- Font-Ribera L, Villanueva CM, Nieuwenhuijsen MJ, Zock JP, Kogevinas M, Henderson J. Swimming pool attendance, asthma, allergies, and lung function in the Avon longitudinal study of parents and children cohort. Am J Respir Crit Care Med. 2011;183:582–8.View ArticleGoogle Scholar
- Jacobs JH, Fuertes E, Krop EJ, Spithoven J, Tromp P, Heederik DJ. Swimming pool attendance and respiratory symptoms and allergies among Dutch children. Occup Environ Med. 2012;69:823–30.View ArticleGoogle Scholar
- Ronmark E, Bjerg A, Perzanowski M, Platts-Mills T, Lundback B. Major increase in allergic sensitization in schoolchildren from 1996 to 2006 in northern Sweden. J Allergy Clin Immun. 2009;124:357–63.View ArticleGoogle Scholar
- Bjerg A, Sandstrom T, Lundback B, Ronmark E. Time trends in asthma and wheeze in Swedish children 1996-2006: prevalence and risk factors by sex. Allergy. 2010;65:48–55.View ArticleGoogle Scholar
- Andersson M, Bjerg A, Forsberg B, Lundback B, Ronmark E. The clinical expression of asthma in schoolchildren has changed between 1996 and 2006. Pediatr Allergy Immunol. 2010;21:859–66.View ArticleGoogle Scholar
- Asher MI, Keil U, Anderson HR, Beasley R, Crane J, Martinez F, et al. International Study of Asthma and Allergies in Childhood (ISAAC): rationale and methods. Eur Respir J. 1995;8:483–91.View ArticleGoogle Scholar
- Ronmark E, Jonsson E, Platts-Mills T, Lundback B. Different pattern of risk factors for atopic and nonatopic asthma among children–report from the Obstructive Lung Disease in Northern Sweden Study. Allergy. 1999;54:926–35.View ArticleGoogle Scholar
- Dreborg S. Skin-tests used in Type-I allergy testing position paper. Allergy. 1989;44:1–59.View ArticleGoogle Scholar
- Sears MR, Greene JM, Willan AR, Wiecek EM, Taylor DR, Flannery EM, et al. A longitudinal, population-based, cohort study of childhood asthma followed to adulthood. N Engl J Med. 2003;349:1414–22.View ArticleGoogle Scholar
- Andersson M, Hedman L, Bjerg A, Forsberg B, Lundback B, Ronmark E. Remission and persistence of asthma followed from 7 to 19 years of age. Pediatrics. 2013;132:e435–42.View ArticleGoogle Scholar
- Nystad W, Haberg SE, London SJ, Nafstad P, Magnus P. Baby swimming and respiratory health. Acta Paediatr. 2008;97:657–62.View ArticleGoogle Scholar
- Nordberg GF, Lundstrom NG, Forsberg B, Hagenbjork-Gustafsson A, Lagerkvist BJ, Nilsson J, et al. Lung function in volunteers before and after exposure to trichloramine in indoor pool environments and asthma in a cohort of pool workers. BMJ Open. 2012;2:5.View ArticleGoogle Scholar
- Lagerkvist BJ, Bernard A, Blomberg A, Bergstrom E, Forsberg B, Holmstrom K, et al. Pulmonary epithelial integrity in children: relationship to ambient ozone exposure and swimming pool attendance. Environ Health Perspect. 2004;112:1768–71.View ArticleGoogle Scholar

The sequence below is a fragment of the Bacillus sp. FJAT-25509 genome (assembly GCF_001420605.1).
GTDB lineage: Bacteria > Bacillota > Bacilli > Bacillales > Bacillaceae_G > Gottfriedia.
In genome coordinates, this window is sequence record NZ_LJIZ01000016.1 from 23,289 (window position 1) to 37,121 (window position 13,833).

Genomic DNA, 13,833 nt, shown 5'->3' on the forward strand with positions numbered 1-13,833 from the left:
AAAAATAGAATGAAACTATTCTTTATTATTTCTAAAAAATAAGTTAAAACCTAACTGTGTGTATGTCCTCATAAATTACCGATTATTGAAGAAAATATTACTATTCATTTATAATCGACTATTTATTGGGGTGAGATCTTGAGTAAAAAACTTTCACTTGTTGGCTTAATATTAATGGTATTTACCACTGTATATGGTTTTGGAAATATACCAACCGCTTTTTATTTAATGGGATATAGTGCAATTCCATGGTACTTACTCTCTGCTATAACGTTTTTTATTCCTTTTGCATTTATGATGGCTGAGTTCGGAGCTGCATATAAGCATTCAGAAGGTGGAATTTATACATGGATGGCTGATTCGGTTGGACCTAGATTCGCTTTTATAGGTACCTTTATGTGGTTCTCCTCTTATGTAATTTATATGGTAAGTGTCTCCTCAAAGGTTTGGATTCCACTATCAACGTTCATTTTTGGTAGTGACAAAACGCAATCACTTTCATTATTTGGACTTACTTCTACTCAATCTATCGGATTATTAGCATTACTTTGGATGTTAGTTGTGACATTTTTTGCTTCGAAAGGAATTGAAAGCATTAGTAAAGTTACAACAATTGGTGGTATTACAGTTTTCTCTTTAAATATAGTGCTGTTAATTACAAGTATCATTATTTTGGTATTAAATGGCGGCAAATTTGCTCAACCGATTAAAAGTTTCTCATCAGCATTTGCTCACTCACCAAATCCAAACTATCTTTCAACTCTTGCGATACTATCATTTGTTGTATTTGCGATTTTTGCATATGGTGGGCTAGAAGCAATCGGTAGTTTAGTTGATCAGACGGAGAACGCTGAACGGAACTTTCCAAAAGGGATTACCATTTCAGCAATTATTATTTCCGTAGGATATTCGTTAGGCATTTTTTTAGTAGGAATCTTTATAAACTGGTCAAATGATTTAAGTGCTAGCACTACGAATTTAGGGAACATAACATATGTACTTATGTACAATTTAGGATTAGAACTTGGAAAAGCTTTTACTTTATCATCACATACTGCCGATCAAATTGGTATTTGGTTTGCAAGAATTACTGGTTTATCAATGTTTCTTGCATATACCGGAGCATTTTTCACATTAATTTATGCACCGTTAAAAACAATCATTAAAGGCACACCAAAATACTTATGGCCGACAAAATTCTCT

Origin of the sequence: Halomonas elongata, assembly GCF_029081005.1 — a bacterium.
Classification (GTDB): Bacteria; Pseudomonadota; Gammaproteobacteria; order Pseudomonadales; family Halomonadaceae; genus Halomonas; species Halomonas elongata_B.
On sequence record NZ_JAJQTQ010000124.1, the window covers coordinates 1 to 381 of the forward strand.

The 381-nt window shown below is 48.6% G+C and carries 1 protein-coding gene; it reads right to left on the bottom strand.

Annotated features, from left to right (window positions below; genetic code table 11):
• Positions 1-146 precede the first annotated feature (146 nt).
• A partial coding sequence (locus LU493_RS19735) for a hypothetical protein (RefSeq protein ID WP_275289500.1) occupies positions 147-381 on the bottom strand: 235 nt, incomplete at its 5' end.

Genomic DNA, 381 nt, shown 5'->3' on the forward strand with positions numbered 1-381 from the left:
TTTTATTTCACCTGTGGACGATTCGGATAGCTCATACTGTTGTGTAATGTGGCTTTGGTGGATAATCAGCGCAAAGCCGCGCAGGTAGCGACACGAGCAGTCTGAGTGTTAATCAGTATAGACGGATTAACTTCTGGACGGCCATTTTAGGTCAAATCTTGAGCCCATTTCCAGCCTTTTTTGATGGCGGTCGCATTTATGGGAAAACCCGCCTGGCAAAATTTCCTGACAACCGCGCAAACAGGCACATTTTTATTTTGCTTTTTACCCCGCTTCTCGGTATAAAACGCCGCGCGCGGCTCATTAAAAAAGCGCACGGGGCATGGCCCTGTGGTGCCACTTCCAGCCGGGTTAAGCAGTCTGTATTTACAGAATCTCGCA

- Bernard A, Carbonnelle S, Michel O, Higuet S, De Burbure C, Buchet JP, et al. Lung hyperpermeability and asthma prevalence in schoolchildren: unexpected associations with the attendance at indoor chlorinated swimming pools. Occup Environ Med. 2003;60:385–94.View ArticleGoogle Scholar
- Bernard A, Voisin C, Sardella A. Con: respiratory risks associated with chlorinated swimming pools: a complex pattern of exposure and effects. Am J Respir Crit Care Med. 2011;183:570–2.View ArticleGoogle Scholar
- Kohlhammer Y, Doring A, Schafer T, Wichmann HE, Heinrich J. Swimming pool attendance and hay fever rates later in life. Allergy. 2006;61:1305–9.View ArticleGoogle Scholar
- Chaumont A, Voisin C, Sardella A, Bernard A. Interactions between domestic water hardness, infant swimming and atopy in the development of childhood eczema. Environ Res. 2012;116:52–7.View ArticleGoogle Scholar
- Font-Ribera L, Kogevinas M, Zock JP, Gomez FP, Barreiro E, Nieuwenhuijsen MJ, et al. Short-term changes in respiratory biomarkers after swimming in a chlorinated pool. Environ Health Perspect. 2010;118:1538–44.View ArticleGoogle Scholar
This article is published under license to BioMed Central Ltd. This is an Open Access article distributed under the terms of the Creative Commons Attribution License (http://creativecommons.org/licenses/by/4.0), which permits unrestricted use, distribution, and reproduction in any medium, provided the original work is properly credited. The Creative Commons Public Domain Dedication waiver (http://creativecommons.org/publicdomain/zero/1.0/) applies to the data made available in this article, unless otherwise stated.